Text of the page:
Women's Day: Rosa Elvira Cely (Colombia) | 8M: Women's Day

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Her name was Rosa Elvira Cely: she was murdered in May 2012 and the State could have prevented her death. In 2015, it was her name that helped change the state.

Rosa Elvira Cely was a 35-year-old woman who lived in Bogotá, had a 12-year-old daughter, worked in a street stall during the day and studied at a public school at night to finish her high school. A former classmate from that school murdered her one Thursday morning in a central park in Bogotá. That night, almost miraculously, Cely managed to dial an emergency number. “I am in the National Park. They are raping me,” she yelled at the police, telling them her location. The authorities did not arrive on time. When they found her, she was lying on the ground with hypothermia, injured in various parts of her body and with signs of strangulation. Further analysis revealed that the killer had inserted an object of hers into her anus, possibly a stick, with which she destroyed her uterus and fallopian tubes. Rosa Elvira Cely was taken to a hospital and died after four days in intensive care.

The State not only failed him that night. The national newspaper El Espectador found that Javier Velasco, the murderer, had previously been convicted of killing another woman in 2002 (he only served 19 months in prison); that he had a criminal complaint for sexual abuse of his two stepdaughters and that some authorities had warned of the risk that Velasco would murder a woman again. History, indeed, repeated itself.

"I didn't know anything about gender issues at that time," Adriana Cely, Rosa's sister, who was in charge of her sister's legal process, tells El PAÍS. “I did not have specialized knowledge, but when I face what is happening, I see a lot of negligence on the part of the institutions, I see that the criminal process fails women, and that this also violated my sister. When I begin to perceive that, I begin to train myself in seminars, forums and there I begin to understand. That was when I met some women's organizations that wanted to criminalize femicide in Colombia."

The death of Rosa Elvira Cely was one of many cases of violence, but the cruelty of the murder was such that the news managed to arouse general indignation: there were protest marches, campaigns on social networks, rigorous investigations by the media. Some feminist groups saw in this murder one more example of why the Colombian state had to be changed. It was time, they demanded, to typify the crime of femicide for the first time. “Who was supporting the project was a congresswoman named Gloria Inés Ramírez, but before her there was a whole movement of women who came and asked Congress to approve it,” says Adriana Cely. Although Ramírez was a congressman from a minority leftist party, Polo, the initiative was supported by congressmen from across the ideological spectrum and for this reason it was approved in 2015.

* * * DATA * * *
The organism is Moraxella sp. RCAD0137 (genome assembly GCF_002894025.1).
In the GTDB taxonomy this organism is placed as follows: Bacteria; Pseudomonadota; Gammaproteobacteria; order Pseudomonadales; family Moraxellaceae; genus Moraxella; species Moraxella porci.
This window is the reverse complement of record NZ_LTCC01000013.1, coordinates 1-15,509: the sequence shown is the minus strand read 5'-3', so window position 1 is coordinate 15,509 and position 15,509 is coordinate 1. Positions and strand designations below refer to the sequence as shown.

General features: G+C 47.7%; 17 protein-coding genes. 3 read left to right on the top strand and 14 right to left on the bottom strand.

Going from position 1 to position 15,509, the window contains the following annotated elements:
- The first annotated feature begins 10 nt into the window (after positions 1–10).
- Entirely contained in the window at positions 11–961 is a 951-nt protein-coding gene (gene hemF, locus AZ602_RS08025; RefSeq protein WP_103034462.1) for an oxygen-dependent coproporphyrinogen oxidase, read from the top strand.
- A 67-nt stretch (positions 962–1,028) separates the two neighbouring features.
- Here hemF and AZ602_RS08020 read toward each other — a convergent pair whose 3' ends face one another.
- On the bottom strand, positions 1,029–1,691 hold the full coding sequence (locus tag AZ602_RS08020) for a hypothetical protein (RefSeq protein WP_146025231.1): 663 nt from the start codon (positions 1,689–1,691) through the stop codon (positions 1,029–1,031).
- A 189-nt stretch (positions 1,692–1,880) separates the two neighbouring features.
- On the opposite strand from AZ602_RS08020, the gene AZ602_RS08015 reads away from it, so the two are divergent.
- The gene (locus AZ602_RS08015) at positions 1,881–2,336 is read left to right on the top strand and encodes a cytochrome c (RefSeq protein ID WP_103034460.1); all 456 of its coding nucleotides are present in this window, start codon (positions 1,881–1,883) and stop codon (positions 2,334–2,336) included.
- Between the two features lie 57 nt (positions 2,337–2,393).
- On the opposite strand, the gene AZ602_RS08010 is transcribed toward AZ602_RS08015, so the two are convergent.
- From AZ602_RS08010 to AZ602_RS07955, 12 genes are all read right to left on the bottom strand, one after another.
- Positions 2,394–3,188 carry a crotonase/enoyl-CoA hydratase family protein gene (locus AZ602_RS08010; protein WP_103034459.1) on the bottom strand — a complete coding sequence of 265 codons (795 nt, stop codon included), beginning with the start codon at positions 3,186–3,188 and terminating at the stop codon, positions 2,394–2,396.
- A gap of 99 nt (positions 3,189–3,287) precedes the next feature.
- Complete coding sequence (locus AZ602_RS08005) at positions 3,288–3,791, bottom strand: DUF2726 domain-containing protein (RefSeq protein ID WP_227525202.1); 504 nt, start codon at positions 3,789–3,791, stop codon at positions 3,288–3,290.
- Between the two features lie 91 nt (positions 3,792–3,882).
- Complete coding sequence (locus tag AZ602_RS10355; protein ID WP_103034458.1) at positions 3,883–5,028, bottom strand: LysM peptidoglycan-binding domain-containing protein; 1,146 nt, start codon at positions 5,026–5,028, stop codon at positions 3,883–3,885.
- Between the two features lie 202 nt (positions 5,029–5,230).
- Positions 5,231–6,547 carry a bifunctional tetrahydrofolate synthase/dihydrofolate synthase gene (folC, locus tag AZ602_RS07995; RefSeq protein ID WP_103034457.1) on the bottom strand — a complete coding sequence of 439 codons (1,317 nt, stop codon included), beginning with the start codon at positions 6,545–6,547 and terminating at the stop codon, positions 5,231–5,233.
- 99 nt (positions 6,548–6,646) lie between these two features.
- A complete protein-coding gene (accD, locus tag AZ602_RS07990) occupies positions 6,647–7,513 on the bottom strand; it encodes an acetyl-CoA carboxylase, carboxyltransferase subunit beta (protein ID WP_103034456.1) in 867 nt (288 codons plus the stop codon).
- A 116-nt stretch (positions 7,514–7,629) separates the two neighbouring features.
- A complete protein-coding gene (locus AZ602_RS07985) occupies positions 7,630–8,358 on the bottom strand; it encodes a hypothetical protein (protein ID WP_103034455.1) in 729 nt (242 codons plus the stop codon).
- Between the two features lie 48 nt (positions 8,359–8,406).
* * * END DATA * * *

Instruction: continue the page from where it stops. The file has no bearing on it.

The Rosa Elvira Cely law of 2015 typifies femicide as "causing the death of a woman because of her status as a woman or because of her gender identity." With this, transfeminicides are also included. Those accused of this type of crime could be sentenced to sentences ranging from 250 months (20 years) and up to 600 months (50 years). The law also establishes obligations for judicial institutions to deal with this type of criminal case, and other obligations for educational institutions to identify and prevent gender-based violence.

"It was almost a reparation," says Adriana Cely about the fact that the law bears her sister's name. "For my family it was important: the law has a name, and people with it can remember what happened." Naming violence has been one of the flags of the feminist movement and in this case there were two names that entered the lexicon when the law was approved: that of Rosa Elvira Cely, so as not to forget what happened to her; that of femicide, to name what happens to many more. "It's also like telling my sister that her death was not in vain," says Adriana Cely. "We must manage to name all these women, because these femicides have a name, they are not just another figure."

They are not just one more figure, but the figures are still high, although the State has not managed to unify the total number of femicides in a single database. Yamile Roncacio is the director of the Fundación Femicides Colombia, an organization that tries to cross-reference information on femicide cases that appear in the press with other judicial cases from the Prosecutor's Office: they found at least 237 cases of femicide in 2020, and at least 267 in 2021 .

"In figures, the law itself has not had any effect in these years," says a disappointed Roncacio. “Now what changed? The introduction of the crime of femicide in Colombia was very important because it is the first step in understanding why women are killed. The crime is not created by a punitive populist thing, as some want to insist, but it is a political issue.

What the Rosa Elvira Cely law achieved in seven years, in other words, was a cultural and political change: to introduce a tool to the feminist movement so that the prosecutors, or the judges, or the lawyers one day name those murders as what they really They are: femicides.

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